By Malveaux, Julianne
Black Issues in Higher Education , Vol. 22, No. 12
When Supreme Court Justice Sandra Day O'Connor was nominated to the court by former President Ronald Reagan, she showed up on the ideological radar as a conservative. In one of her early opinions, Croson v. Richmond, she rather derisively wrote about the legitimacy of minority business set-asides in an opinion I satirized as "show me your chains."
Writing about a modest set-aside plan that was developed in the cradle of the confederacy, O'Connor said that people had to "prove" specific past discrimination, and proposed a complicated mathematical formula to measure the extent of discrimination in particular industries. Essentially, she suggested that if the number of businesses in a certain industry doing business with a city were proportional, there might not be discrimination, ignoring the fact that historical discrimination may have impeded the process of business formation in the past, thus affecting the denominator, understating the numerator and also the amount of past discrimination. Yes, I know this is a cumbersome sentence, but work with me here.
What I'm saying is that O'Connor's inclination was to understand the extent of discrimination by looking only at the universe of businesses that existed, not the universe of businesses that might have existed.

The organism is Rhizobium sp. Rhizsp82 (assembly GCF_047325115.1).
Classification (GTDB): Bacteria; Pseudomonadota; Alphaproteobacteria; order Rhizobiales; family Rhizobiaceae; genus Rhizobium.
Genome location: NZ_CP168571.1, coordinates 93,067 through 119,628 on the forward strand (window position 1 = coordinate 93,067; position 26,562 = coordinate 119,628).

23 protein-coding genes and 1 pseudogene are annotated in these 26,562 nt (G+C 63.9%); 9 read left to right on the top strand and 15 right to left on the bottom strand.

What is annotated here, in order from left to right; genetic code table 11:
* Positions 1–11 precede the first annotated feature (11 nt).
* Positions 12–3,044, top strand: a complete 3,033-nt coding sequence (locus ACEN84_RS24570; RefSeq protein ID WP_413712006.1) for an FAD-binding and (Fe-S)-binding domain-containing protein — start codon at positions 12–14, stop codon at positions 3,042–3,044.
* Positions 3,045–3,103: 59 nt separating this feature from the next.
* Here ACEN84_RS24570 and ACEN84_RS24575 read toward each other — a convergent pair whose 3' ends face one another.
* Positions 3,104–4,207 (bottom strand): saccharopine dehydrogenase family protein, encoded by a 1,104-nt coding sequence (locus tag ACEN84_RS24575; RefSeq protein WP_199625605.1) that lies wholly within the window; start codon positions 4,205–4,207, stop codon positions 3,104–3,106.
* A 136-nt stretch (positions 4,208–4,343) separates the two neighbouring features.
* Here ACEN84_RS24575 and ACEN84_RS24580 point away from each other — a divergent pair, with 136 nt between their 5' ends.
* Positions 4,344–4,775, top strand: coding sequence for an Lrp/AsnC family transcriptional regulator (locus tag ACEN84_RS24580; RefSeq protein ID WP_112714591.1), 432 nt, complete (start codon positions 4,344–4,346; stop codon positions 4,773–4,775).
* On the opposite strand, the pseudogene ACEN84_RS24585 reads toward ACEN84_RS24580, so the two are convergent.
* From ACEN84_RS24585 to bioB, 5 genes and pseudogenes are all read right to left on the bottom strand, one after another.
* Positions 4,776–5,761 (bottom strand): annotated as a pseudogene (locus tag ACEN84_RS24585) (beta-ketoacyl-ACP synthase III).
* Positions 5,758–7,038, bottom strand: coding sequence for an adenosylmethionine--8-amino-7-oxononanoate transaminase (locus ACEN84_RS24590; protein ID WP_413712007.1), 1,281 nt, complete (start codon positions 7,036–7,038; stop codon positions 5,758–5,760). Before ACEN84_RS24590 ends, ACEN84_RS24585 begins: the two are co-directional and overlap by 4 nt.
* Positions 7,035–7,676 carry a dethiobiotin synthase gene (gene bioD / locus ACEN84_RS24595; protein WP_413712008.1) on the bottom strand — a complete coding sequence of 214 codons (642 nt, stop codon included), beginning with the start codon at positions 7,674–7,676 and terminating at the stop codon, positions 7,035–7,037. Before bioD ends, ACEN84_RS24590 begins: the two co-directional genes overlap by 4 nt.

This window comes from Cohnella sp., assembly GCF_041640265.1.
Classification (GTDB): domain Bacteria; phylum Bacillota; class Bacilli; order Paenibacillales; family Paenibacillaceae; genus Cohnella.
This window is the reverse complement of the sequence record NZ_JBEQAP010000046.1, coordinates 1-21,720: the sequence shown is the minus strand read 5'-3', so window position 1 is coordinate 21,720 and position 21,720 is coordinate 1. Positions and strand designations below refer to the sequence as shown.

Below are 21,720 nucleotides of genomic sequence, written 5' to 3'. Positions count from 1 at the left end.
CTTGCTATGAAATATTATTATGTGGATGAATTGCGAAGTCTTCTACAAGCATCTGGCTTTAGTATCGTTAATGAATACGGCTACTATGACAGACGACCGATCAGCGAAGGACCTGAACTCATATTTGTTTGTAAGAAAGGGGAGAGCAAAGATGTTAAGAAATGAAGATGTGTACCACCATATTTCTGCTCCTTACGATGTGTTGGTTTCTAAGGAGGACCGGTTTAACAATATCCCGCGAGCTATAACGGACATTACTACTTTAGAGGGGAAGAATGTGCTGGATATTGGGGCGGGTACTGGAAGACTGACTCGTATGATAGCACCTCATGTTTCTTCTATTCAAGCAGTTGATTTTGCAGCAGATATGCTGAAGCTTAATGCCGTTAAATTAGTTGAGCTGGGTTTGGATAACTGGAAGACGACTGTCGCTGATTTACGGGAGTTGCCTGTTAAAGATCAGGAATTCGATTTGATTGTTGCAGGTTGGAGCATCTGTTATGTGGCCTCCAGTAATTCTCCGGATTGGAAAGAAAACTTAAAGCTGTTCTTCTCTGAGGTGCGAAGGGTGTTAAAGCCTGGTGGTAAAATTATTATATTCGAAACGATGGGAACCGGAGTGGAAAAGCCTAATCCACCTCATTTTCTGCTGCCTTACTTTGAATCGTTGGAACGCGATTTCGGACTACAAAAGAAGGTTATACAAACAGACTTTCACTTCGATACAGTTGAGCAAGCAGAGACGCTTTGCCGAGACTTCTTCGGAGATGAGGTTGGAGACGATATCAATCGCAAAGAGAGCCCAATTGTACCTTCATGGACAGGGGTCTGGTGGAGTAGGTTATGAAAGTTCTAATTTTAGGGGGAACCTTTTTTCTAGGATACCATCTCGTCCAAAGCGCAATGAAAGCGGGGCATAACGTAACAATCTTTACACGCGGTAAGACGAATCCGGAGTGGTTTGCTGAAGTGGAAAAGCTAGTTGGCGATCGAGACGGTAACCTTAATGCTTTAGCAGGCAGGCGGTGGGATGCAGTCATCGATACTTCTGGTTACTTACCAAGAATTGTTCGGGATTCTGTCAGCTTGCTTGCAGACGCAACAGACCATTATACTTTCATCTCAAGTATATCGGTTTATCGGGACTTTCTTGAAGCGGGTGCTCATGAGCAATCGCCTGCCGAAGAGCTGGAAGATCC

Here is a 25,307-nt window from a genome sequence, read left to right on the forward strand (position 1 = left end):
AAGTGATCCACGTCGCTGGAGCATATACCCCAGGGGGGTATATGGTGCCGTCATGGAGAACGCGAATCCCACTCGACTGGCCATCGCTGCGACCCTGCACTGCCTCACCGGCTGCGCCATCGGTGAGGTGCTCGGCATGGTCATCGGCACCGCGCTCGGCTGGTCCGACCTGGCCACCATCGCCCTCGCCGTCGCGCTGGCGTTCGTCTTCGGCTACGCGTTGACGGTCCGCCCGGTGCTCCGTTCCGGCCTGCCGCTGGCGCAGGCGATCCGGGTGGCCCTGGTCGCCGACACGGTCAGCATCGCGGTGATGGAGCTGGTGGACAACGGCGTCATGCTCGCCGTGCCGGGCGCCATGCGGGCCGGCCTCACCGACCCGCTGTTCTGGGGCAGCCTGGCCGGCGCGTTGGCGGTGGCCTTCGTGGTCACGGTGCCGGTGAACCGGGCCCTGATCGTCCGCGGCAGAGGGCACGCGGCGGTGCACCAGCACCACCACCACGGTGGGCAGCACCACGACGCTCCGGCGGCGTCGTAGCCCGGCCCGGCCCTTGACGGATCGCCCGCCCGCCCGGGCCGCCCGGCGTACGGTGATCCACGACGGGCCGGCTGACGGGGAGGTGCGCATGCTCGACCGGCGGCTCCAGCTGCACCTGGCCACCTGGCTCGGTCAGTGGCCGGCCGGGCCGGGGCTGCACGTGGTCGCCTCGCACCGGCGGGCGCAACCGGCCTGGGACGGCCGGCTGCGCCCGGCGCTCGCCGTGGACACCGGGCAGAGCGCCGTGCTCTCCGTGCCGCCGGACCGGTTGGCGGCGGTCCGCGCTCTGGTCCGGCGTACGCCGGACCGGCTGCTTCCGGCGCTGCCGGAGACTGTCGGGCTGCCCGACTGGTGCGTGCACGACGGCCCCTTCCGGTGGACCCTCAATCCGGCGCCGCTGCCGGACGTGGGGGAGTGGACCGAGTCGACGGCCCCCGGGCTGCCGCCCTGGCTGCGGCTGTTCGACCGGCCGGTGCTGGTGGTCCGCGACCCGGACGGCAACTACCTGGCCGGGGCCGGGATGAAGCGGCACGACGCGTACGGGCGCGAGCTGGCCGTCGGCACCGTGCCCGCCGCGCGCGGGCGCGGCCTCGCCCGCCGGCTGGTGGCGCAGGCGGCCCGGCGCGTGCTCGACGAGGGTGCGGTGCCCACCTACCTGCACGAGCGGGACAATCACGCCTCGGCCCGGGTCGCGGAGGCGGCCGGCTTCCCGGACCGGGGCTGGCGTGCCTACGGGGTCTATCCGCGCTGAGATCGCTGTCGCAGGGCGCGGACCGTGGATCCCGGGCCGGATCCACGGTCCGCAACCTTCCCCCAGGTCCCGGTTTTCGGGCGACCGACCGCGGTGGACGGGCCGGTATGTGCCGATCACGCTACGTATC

In any case, cities rushed to change their rules because of Croson, and those who justifiably supported affirmative action and setasides counted O'Connor out in the fight for justice. That was a mistake. The quality that she is being touted for on the heels of her resignation is her "moderate conservatism," or her ability to see both sides of an argument and to try to find some common ground. It is amazing to consider that the same woman whose decision seriously challenged minority business set-aside programs was later touted as the savior of college affirmative-action programs.
O'Connor is not the only conservative that ended up sounding like she had good sense when you looked at her views in context. Two other Republican choices for the Supreme Court, Anthony Kennedy and David Souter, have offered a "moderate" balance that might not have been expected from their pre-Supreme Court records. Is there rarified air at the Supreme Court that encourages people to leave ideology and embrace good sense? Probably not. Actually, I think conservative moderates like Kennedy, Souter and O'Connor seem so reasonable these days because our country is racing to the right.
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